- The Role of Aerosols in Pluto’s CO2 Hydrocarbon Photochemistry, by A. Luspay-Kuti, K.E. Mandt, K. Jessup, V. Hue, J.A. Kammer, et al., analyzes the chemistry of Pluto’s atmosphere, noting it is similar to that of Saturn’s moon Titan.
- Sublimation Pit Distribution Indicates Convection Cell Surface Velocity of ∼10 Centimeters Per Year in Sputnik Planitia, Pluto, by P.B. Buhler and A.P. Ingersoll, uses the distribution of sublimation pits on Sputnik Planitia to determine the age of its surface.
- Penitentes at Tartarus Dorsa, Pluto, by J.E. Moores, C.L. Smith, A.D. Toigo, and S.D. Guzewich, notes that the age, size, and spacing of Pluto’s bladed or snakeskin terrain is consistent with that of penitentes, or ridges that occur on Earth.
- Impact Origin of Sputnik Planitia Basin, Pluto, by W.B. McKinnon, P.M. Schenk, X. Mao, J.M. Moore, J.R. Spencer, et al., theorizes that Sputnik Planitia was formed when an ancient Kuiper Belt Object impacted Pluto.
- Mapping Charon at 2.21 Microns, by J.C. Cook, C.M. Dalle Ore, R.P. Binzel, D.P. Cruikshank, A. Earle, et al., uses spectral data of Charon provided by LEISA to map the distribution of the 2.21-micron band, which is related to ammonia.
- Geology of Vulcan Planum, Charon, by R.A. Beyer, J.R. Spencer, W.B. McKinnon, J. Moore, S.J. Robbins, et al., notes that high-resolution images of Charon’s Pluto-facing hemisphere confirm the presence of a smooth plain, rilles, mountains, depressions, flows, and even cryovolcanism.
The posters and papers come just after the New Horizons team was awarded the NASA Group Achievement Award, which recognized over 600 people for developing the spacecraft and working on the mission.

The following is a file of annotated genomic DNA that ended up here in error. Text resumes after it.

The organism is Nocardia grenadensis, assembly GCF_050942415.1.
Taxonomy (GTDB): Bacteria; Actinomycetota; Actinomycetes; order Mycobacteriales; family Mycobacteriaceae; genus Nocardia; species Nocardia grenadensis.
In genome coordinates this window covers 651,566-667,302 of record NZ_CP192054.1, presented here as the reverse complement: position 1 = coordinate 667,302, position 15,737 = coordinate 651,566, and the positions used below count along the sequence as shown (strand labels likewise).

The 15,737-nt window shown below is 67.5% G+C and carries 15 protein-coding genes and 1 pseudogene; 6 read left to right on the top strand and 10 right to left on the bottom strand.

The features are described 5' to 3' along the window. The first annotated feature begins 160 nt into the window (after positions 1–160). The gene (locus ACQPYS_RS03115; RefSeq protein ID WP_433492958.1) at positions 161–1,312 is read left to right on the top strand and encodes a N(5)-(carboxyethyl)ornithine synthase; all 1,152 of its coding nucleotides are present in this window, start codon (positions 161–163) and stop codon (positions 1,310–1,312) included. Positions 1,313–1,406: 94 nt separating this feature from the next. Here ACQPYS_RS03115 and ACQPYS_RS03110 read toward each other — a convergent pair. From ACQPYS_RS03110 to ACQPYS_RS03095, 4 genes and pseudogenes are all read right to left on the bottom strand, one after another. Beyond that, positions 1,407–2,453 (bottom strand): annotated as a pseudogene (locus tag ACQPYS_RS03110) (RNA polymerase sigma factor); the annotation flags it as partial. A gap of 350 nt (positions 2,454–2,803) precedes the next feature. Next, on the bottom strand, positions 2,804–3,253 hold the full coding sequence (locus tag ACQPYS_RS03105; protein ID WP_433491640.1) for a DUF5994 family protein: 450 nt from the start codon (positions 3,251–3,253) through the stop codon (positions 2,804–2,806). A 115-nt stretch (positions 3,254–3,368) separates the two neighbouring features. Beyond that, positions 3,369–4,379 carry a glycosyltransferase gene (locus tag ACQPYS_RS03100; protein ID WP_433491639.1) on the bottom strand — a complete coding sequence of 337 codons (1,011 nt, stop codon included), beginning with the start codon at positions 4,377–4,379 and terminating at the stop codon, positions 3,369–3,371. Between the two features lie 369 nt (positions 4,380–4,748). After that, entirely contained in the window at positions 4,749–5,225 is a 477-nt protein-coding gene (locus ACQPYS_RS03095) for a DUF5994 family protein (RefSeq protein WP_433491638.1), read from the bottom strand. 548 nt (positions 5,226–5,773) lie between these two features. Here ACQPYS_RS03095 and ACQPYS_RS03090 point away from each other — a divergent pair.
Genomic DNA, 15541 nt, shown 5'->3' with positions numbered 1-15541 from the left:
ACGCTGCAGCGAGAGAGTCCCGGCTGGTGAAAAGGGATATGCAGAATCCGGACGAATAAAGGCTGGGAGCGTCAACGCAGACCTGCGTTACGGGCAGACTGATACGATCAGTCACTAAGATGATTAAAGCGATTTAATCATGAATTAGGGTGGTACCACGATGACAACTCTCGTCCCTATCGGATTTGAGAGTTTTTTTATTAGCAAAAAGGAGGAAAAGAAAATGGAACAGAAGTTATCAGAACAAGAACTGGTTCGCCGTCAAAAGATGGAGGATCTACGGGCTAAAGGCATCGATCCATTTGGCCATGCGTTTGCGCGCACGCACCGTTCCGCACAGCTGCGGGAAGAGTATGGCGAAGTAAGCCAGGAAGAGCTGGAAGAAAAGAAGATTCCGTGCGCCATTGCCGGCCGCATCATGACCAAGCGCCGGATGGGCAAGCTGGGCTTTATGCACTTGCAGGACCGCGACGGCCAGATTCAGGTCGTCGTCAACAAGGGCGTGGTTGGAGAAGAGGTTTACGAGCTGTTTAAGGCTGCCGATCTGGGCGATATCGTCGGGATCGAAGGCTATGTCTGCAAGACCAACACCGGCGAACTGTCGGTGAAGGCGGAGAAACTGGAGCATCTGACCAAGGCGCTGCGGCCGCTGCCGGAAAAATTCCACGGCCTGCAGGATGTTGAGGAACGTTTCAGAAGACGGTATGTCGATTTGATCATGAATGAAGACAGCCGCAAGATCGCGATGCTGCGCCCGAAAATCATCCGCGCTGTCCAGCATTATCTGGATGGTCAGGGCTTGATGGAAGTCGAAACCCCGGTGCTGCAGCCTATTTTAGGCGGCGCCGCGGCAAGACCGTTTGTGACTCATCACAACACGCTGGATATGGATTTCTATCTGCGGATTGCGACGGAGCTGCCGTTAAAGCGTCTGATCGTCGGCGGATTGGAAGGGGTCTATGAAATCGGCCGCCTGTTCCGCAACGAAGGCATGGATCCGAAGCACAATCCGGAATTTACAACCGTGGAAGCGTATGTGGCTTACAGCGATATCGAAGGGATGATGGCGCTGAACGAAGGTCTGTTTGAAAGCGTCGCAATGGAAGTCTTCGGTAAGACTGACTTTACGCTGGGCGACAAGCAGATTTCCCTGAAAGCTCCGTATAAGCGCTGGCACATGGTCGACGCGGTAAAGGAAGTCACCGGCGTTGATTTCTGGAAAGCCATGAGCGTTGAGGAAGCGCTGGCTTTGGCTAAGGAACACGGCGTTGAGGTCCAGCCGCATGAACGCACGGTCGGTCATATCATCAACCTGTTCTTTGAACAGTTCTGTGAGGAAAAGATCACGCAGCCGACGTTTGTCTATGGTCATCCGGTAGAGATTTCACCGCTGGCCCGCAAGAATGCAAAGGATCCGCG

Ralph Semmel, director of the Johns Hopkins University Applied Physics Laboratory, emphasized that unlike many other awards given to the mission team, which focused on specific aspects of the mission, this one acknowledged teamwork by the group as a whole.
“This team has worked flawlessly for long periods of time, and very few people understand what it takes to do that,” said NASA Planetary Science Director Jim Green. “That takes dedication; that takes concentration, [and] that takes everything each and every one of you have to have to burn a hole in steel. That’s what puts you above everything else.”
The awards were presented at JHU-APL on January 19, the 11th anniversary of New Horizons’ launch.
Laurel Kornfeld is an amateur astronomer and freelance writer from Highland Park, NJ, who enjoys writing about astronomy and planetary science. She studied journalism at Douglass College, Rutgers University, and earned a Graduate Certificate of Science from Swinburne University’s Astronomy Online program. Her writings have been published online in The Atlantic, Astronomy magazine’s guest blog section, the UK Space Conference, the 2009 IAU General Assembly newspaper, The Space Reporter, and newsletters of various astronomy clubs. She is a member of the Cranford, NJ-based Amateur Astronomers, Inc. Especially interested in the outer solar system, Laurel gave a brief presentation at the 2008 Great Planet Debate held at the Johns Hopkins University Applied Physics Lab in Laurel, MD.